"It's encouraging and heartwarming to know that there are individuals who believe so strongly in the blind and visually impaired community," says UCI sophomore Gordon Wong of the Gordon E. Hein Scholarship he received. Steve Zylius / UCI

In October 2015, Gordon Wong was a senior at Mission Viejo High School looking forward to college. But when he visited his optometrist for his annual exam, the course of his future changed dramatically.

“He asked me to put a hand over one of my eyes, and I immediately realized that I couldn’t read as much of the letter chart across the room as I could before,” recalls the second-year psychological science student at UCI.

With a family history of a genetic eye disease, Wong knew what was to come.

He saw a specialist in Los Angeles to confirm the diagnosis: He would lose the majority of his central vision within the next couple of months.

Even with his sight worsening by the day, Wong kept up with university applications and a rigorous load of Advanced Placement and International Baccalaureate classes – in order to graduate with his friends and stay on track for college.

He wanted to do something fun while he had some vision left, so Wong and his sister went to Disneyland. “It was a special day,” he says, “because I had not been to Disneyland a lot, and I was still able to see the rides and people’s faces.”

By the time Wong finished high school, he’d been accepted at UCI. But the teenager had heard about the Louisiana Center for the Blind – a residential facility that provides adjustment training for legally blind adults – and contacted UCI admissions staff to see if they would allow him to postpone his start until fall 2017.

“UCI accommodated my request, and I spent the next year learning how to live without vision,” Wong says.

In Louisiana, he completed impressive projects such as using power tools to build a chest in woodshop, cooking a meal for 40 people and creating a PowerPoint presentation.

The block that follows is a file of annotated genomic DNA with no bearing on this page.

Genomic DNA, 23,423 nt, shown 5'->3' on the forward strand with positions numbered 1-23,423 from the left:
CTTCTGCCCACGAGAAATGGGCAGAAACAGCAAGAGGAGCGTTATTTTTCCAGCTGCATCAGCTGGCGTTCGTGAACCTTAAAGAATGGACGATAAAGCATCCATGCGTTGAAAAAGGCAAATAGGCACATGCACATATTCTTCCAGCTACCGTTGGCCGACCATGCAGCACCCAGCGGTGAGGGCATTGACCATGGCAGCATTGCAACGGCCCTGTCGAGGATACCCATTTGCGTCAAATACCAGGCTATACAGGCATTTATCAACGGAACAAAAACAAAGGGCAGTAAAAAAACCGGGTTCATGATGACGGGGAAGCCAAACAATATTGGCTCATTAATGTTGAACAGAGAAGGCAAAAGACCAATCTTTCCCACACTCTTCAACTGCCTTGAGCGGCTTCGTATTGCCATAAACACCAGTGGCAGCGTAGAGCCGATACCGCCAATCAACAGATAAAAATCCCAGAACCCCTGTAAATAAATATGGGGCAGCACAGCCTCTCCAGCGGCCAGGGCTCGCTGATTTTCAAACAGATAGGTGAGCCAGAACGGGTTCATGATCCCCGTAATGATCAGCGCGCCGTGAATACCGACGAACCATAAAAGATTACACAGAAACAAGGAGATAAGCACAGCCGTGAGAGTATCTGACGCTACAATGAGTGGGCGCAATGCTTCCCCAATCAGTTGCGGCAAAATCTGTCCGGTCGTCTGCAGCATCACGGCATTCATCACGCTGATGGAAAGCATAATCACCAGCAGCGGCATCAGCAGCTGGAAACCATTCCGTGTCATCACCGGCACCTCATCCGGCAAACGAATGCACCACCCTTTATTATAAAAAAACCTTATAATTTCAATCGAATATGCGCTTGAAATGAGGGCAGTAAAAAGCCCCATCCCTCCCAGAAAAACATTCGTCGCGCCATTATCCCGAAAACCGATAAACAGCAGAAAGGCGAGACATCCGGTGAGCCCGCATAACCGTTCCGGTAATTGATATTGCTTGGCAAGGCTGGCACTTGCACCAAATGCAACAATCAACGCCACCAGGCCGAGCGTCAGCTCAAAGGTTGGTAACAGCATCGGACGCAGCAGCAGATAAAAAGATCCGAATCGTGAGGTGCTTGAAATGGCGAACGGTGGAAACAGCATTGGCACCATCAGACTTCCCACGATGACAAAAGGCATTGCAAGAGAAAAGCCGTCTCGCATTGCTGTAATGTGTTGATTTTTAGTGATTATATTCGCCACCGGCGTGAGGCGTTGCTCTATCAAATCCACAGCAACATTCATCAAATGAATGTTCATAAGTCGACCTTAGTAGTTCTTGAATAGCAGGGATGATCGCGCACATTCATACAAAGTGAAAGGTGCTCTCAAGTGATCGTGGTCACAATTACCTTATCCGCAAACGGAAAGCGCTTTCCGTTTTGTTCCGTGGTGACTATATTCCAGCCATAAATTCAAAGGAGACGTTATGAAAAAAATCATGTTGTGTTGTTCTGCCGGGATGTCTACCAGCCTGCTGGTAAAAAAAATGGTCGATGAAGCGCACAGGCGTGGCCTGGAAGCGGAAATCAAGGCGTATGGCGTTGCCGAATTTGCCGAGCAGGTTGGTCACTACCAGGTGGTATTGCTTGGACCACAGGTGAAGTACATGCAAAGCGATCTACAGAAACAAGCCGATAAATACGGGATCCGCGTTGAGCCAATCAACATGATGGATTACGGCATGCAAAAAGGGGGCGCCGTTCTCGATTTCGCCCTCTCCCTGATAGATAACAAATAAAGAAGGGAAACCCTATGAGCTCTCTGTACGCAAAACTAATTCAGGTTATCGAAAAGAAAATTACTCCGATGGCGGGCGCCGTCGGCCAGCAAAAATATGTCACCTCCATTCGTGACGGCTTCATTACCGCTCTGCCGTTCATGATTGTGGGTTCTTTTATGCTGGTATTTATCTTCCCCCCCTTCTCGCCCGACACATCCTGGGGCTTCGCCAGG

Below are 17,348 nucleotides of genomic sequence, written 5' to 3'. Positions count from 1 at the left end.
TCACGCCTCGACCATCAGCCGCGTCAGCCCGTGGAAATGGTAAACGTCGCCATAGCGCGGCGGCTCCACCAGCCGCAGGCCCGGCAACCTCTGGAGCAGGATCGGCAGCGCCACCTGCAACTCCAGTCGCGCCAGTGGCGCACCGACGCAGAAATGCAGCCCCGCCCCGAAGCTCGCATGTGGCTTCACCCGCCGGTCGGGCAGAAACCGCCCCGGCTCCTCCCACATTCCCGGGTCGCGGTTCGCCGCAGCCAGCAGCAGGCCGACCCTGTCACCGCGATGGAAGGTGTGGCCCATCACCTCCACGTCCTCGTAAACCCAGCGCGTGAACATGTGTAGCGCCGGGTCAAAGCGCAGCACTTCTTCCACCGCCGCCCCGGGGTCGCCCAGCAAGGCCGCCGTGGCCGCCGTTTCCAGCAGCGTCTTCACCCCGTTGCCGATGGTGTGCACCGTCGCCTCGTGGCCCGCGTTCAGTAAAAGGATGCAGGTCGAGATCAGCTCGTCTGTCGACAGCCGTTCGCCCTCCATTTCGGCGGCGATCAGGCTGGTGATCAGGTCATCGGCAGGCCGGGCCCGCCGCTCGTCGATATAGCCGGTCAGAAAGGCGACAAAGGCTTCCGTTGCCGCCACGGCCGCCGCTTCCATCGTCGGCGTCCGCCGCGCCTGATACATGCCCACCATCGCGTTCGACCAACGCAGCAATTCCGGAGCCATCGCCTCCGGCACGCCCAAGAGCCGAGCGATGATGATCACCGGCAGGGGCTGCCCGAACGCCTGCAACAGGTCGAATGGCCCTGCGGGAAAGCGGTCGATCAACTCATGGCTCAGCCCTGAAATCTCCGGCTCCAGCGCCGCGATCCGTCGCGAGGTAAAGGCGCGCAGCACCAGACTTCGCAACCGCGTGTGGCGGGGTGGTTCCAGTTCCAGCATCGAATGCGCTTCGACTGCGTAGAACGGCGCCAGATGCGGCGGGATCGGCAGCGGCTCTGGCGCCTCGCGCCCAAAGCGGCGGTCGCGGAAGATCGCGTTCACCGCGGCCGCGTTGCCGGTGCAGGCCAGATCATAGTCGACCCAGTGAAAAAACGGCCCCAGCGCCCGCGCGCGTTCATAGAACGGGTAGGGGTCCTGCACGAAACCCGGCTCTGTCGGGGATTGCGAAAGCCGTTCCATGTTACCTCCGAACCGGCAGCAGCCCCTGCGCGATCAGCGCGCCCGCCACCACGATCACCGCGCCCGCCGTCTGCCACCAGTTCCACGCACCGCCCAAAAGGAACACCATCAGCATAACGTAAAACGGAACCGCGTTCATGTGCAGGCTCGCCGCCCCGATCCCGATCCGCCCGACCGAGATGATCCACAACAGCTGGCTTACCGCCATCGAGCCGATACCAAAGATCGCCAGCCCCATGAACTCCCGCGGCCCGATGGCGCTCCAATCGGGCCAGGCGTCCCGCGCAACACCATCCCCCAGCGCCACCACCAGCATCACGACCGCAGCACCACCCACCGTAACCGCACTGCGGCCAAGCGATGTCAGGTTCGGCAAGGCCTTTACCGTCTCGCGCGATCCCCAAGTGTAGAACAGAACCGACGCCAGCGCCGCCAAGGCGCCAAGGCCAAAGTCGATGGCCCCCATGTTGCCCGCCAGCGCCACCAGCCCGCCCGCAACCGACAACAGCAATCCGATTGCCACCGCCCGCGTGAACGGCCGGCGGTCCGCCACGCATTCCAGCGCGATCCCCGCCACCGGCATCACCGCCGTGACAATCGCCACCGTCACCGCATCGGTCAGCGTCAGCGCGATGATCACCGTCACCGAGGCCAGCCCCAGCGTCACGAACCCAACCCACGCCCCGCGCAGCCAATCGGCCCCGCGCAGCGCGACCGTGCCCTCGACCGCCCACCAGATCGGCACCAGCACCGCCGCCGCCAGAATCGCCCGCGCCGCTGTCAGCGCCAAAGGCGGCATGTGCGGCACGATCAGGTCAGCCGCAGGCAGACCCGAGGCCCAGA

“Having the support of everyone around me was really important, and the center showed us that blind people can still do everyday tasks – and have fun while doing them,” he says.

That year gave Wong the skills and confidence to begin attending UCI the following autumn – one of 35 sightless and low-vision students on campus. Helping him along is the Gordon E. Hein Scholarship, available to academically eligible blind students with financial need.

“It’s encouraging and heartwarming to know that there are individuals who believe so strongly in the blind and visually impaired community,” Wong says of the scholarship.

Also assisting him is UCI’s Disability Services Center, which offers note takers, audio formats of textbooks and Ring Road Rides – a golf cart delivery service – for students with limited sight, though Wong is reluctant to get around on wheels.

“I want to learn the campus on my own and be independent,” he says. “Understanding Aldrich Park has opened up a lot of pathways, because now I can cut through to get to different parts of campus faster.”

Upon graduating, Wong plans to pursue a master’s degree in rehabilitation counseling. “I think that as a person with a disability, I can share my experiences with others to help them get the most out of life,” he says.